Gov. Jay Inslee signed a package of three Washington state gun control bills into law yesterday (March 23) as many expected he would — one bans the sale of standard-capacity magazines in the state, and another prohibits residents from building so-called “ghost guns.”
The magazine sale ban (S.B. 5078) goes into effect July 1 and includes any ammunition magazines that hold more than 10 rounds. This new law does not prohibit Washington residents from possessing standard-cap mags. People who already possess them may leave and return to the state with the same magazines — but they are prohibited from buying standard-cap mags out of state and returning home with them.
According to the legislation, licensed firearm manufacturers and dealers will still be able to sell standard-capacity magazines to branches of the armed forces, law enforcement officers, and L.E. agencies. They may also “sell or transfer” standard-capacity mags to people who are not Washington state residents.
Violations will be considered a gross misdemeanor and carry a potential 364 days in county jail and a fine of up to $5,000.
Opposition to the bill came swiftly.
The California-based Firearms Policy Coalition (FPC) has issued a response to the passage of S.B. 5078 and promises to lead a lawsuit against it.
“By enacting the unconstitutional S.B. 5078, the State of Washington has further restricted the fundamental human rights of Washington residents and visitors by banning the transfer and other conduct related to so-called “large-capacity” magazines,” the Second Amendment advocacy group said in a statement. “FPC condemns this latest act of state aggression and will not allow this law to go unchallenged.
“To that end, FPC Law will be taking aggressive action to fight this immoral law and seek to have it enjoined and declared unconstitutional.”
The FPC is currently looking for Washington residents who could be potential plaintiffs in the planned lawsuit.
Specifically, the new law bans the manufacture, import, distribution, sale, or offering of any magazine that holds more than 10 rounds (IRL or online). Proponents say it will curb gun violence in the state. Nine other states currently have magazine capacity restrictions. However, there has been little to no evidence indicating they cause a reduction in crime, according to the Congressional Sportsmen’s Foundation.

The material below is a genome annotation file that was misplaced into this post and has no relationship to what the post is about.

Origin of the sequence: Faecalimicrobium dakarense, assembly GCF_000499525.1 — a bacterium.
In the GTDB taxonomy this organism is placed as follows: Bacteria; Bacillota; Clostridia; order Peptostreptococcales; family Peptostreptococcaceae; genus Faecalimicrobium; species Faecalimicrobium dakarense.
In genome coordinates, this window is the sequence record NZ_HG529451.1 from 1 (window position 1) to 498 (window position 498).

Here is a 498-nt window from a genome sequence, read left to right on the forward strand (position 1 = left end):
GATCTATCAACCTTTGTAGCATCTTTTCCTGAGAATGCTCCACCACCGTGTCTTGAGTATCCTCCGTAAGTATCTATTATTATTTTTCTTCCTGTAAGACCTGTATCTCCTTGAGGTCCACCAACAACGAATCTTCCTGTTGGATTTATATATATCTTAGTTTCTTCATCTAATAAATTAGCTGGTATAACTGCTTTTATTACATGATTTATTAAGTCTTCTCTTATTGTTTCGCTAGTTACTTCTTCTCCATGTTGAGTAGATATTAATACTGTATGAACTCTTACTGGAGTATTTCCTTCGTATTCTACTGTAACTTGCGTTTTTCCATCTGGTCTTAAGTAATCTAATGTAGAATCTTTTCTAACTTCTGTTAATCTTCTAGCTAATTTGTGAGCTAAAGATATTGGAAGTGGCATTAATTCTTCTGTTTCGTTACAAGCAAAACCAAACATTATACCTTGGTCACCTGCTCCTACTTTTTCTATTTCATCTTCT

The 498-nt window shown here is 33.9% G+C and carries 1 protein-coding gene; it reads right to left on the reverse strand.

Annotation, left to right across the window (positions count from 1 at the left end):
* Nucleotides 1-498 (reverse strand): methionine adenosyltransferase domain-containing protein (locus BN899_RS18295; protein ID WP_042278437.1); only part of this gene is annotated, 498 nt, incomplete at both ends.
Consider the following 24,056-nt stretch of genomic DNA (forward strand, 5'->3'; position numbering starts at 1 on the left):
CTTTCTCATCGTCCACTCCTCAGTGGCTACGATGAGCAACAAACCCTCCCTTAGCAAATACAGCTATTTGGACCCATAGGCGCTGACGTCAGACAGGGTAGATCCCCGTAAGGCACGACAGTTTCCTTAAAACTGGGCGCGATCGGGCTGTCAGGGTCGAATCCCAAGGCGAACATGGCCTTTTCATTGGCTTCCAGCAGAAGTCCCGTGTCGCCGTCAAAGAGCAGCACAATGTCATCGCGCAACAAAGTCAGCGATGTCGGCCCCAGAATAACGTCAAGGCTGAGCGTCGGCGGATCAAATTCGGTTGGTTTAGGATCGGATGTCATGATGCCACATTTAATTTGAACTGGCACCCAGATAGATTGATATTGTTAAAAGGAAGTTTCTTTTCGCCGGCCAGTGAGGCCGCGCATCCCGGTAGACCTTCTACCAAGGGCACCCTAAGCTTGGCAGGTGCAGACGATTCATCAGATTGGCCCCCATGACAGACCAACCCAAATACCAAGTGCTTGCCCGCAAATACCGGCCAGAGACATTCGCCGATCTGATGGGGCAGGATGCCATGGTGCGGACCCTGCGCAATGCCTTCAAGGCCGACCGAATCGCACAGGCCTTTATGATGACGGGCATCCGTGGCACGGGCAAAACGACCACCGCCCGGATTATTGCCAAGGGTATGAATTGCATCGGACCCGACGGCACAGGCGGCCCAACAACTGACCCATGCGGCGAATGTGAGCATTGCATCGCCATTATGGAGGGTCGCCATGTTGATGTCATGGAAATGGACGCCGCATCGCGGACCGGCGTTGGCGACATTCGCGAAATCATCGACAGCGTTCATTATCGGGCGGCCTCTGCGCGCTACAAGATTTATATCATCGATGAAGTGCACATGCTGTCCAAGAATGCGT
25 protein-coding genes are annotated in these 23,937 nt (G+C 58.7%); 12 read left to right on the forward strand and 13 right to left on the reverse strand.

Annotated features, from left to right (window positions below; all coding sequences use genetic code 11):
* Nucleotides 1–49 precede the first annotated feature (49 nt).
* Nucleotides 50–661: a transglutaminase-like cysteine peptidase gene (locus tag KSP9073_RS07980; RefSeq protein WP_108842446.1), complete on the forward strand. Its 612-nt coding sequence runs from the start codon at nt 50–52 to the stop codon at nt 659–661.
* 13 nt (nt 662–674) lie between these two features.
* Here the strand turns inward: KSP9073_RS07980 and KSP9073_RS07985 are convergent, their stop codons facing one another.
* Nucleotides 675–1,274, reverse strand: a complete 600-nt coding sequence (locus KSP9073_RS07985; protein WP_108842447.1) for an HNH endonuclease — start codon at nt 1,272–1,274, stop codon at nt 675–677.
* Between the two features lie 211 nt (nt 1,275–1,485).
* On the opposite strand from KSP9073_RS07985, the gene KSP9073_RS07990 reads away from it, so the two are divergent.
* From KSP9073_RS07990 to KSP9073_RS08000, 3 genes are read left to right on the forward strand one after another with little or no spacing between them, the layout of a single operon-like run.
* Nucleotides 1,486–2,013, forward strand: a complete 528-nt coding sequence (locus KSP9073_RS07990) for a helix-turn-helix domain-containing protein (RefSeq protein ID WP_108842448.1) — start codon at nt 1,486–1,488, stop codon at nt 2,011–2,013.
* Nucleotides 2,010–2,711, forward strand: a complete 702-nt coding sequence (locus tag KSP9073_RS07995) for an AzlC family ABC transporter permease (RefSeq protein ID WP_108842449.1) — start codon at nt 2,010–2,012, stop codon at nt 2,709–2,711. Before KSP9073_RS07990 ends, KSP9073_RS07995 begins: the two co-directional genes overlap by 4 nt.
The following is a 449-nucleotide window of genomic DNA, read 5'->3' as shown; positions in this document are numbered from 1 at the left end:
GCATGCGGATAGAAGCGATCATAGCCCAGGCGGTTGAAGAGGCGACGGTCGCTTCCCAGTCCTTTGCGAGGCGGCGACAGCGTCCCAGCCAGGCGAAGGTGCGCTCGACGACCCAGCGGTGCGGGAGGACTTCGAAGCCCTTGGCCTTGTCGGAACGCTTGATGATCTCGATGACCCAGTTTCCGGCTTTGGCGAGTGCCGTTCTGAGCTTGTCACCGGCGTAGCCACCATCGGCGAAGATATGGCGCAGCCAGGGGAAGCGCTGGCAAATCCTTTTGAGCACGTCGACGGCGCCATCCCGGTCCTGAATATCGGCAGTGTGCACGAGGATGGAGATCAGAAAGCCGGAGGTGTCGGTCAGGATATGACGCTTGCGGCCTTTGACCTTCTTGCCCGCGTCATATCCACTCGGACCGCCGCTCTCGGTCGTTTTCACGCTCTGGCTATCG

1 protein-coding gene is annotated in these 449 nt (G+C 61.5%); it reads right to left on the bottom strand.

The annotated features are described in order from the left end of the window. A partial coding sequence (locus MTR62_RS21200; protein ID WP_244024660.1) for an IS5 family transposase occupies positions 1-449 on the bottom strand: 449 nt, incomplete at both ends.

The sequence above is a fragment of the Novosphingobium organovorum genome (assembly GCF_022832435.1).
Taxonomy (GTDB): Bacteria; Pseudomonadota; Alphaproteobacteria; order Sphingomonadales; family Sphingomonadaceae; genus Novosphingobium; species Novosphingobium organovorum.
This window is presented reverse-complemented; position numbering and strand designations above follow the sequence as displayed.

The ban was sponsored by Sen. Marko Liias (D-Everett) at the request of the state attorney general, Bob Ferguson (D), who says he was motivated to do by a shooting that occurred six years ago at a party in which three people were killed; a 30-round magazine was used in the shooting.
Ferguson told CNN he is confident the ban is constitutional and says his office could successfully defend any forthcoming litigation, citing the Ninth Circuit Court of Appeals overturning a ruling by two of its judges that resulted in the upholding of California’s magazine capacity limit in November 2021.
The FPC is currently looking for potential plaintiffs who are Washington residents and would “like to lawfully purchase, receive, sell, or transfer a magazine holding more than 10 rounds, and reside in one of the following counties: Clallam, Clark, Cowlitz, Grays Harbor, Island, Jefferson, King, Kitsap, Lewis, Mason, Pacific, Pierce, San Juan, Skagit, Skamania, Snohomish, Thurston, Wahkiakum, and Whatcom.”
Anyone interested can reach out to the organization via 2AHotline.com.
The new law that restricts so-called “ghost guns,” aka untraceable firearms (H.B. 1705), can be read here — Washington residents will now be prohibited from assembling non-serialized firearms. Another bill Inslee signed Wednesday, H.B. 1630, prohibits the open carry of firearms at school board meetings, local government meetings, and election-related facilities, including ballot-counting locations.